Across The Universe

Musicals on film are often a hit or miss. Some belong on Broadway, while others like Across The Universe (2007) portray an era both accurately and artistically that is too often forgotten. The story follows Jude (Jim Sturgess) from Liverpool to New York City. Jude goes to America to find his father and instead finds himself amongst an eclectic group of friends trying to survive through the counterculture and anti-war movement during the Vietnam War. Jude’s life story alludes to John Lennon, one of the four Beatles, which the music in the movie comes from, as both Jude and John Lennon came to New York City from Liverpool and followed an artistic career. John Lennon, however, was not deported like Jude at the end of the movie.

The 30 songs chosen for Across The Universe covers events from 1963 to 1969, but is condensed into a two year period for the film. The movie alludes to people and celebrities that the Beatles either had some form of relationship with or stars that rose around the same time the movie takes place. For instance, Sadie (Dana Fuchs) represents Janis Joplin, which can be seen through her drinking habits and heard through her rough singing voice. The scene where Jude uses strawberries for an art piece parallels Stuart Sutcliffe, once a bassist for the Beatles. Jude creates a splatter-paint portrait of a strawberry, a Jackson Pollock-like style, which Stuart was also heavily influenced by in his own art. The bus in the scene with Dr. Robert (Bono) is the same bus the Beatles used on their Magical Mystery Tour. It’s also very similar to the bus Ken Kesey and the Merry Pranksters drove. At the party before the cast gets on the bus they can be seen drinking “electric” kool-aid referencing Tom Wolfe’s novel, Electric Kool-aid Acid Test.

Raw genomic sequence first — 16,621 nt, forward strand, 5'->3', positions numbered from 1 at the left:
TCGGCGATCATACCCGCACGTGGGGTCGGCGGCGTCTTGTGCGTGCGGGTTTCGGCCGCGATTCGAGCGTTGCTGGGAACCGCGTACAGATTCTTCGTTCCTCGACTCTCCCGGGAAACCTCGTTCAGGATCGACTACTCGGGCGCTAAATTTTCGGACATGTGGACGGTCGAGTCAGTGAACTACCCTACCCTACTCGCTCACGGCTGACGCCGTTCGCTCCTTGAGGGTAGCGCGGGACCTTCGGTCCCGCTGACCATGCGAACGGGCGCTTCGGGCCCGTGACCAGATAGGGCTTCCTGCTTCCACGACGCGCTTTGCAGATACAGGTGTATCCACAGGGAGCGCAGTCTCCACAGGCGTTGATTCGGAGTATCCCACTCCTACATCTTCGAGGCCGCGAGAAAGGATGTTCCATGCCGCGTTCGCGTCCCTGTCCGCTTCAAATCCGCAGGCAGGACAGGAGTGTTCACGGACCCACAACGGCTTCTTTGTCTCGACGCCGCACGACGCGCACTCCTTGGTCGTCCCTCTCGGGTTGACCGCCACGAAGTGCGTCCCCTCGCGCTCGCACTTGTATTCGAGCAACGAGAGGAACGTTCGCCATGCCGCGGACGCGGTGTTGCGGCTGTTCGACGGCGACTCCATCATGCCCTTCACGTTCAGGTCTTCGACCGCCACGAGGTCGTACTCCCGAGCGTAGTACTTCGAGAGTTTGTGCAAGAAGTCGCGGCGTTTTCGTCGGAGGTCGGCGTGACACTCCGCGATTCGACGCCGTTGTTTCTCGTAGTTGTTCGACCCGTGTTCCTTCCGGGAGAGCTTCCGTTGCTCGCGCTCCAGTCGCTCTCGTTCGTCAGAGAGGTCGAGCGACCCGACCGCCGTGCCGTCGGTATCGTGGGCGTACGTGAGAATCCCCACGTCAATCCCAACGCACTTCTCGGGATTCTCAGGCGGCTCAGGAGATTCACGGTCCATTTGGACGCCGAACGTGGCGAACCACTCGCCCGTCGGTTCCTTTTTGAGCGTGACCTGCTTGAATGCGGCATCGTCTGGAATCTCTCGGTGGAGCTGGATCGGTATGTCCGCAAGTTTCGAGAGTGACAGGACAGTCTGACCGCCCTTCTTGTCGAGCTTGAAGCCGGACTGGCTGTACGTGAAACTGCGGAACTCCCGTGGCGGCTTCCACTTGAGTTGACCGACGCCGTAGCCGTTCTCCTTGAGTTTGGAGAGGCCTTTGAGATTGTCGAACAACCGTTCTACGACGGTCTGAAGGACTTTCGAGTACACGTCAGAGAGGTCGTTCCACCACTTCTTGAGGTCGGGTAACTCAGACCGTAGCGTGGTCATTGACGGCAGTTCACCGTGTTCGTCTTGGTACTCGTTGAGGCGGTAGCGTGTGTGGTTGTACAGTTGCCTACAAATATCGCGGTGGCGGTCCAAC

The director, Julie Taymor, did well by referencing accurate events and places. For instance, there was a violent student protest in front of Columbia University in the Sixties and an explosion that occurred in a New York townhouse on West 11th Street due to an organization called “Weather Underground”. The last scene where Sadie and the Po Boys are singing on the roof top is referenced to the Beatles concert on a rooftop in London where the police stopped them during the song, “Let It Be”. Cafe Huh?, the club where Sadie and Jimi Hendrix sang in the movie was the same club in Greenwhich Village, called Cafe wha?

Along with an authentic portrayal of the era, artistry comes forward in the film through the blending of dialogue and music transitions. Although the Beatles music can be listened to on loop, the music video portion of the movie doesn’t take over the rest of the screenplay as it often does in other musicals. The music videos are more or less used to cover exposition and montage within the screenplay. During the use of “Let It Be”, the scene covers Daniel’s (Spencer Liff) death and his funeral as well as the funeral of little boy in the war who first started singing the song. This was a simple set up to show that war was bigger and affected more people than just the few characters in the movie. One of the best uses of transition in Across the Universe is the scene where Max Carrigan (Joe Anderson), Lucy’s (Evan Rachel Wood) brother, goes off to war. The song, “I Want You (She’s So Heavy)” plays in the background. As Max reports to his official he sees the poster of Big Ben singing “I want you, I want you so bad.” He is then placed on a conveyor belt, denoting him to one of thousands of soldiers portrayed like G.I. Joes. The music video ends with Prudence (T.V. Carpio) sitting outside the apartment window admiring Sadie and the scene is back to the life of Jude and his eclectic friends.

What could have been a terrible portrayal of the Beatles music, turned out to be a fully thought out portrait of the Sixties. Across The Universe starts out in a simple fashion by looking into Jude’s eyes as the camera zooms in. The camera does the same thing in the end when we see Lucy standing on the opposite rooftop, ending the movie in a relatively similar way. This loop allows the audience to tie up any loose ends and have a sense of completion. Across The Universe is a nicely wrapped present of artistry and authenticity.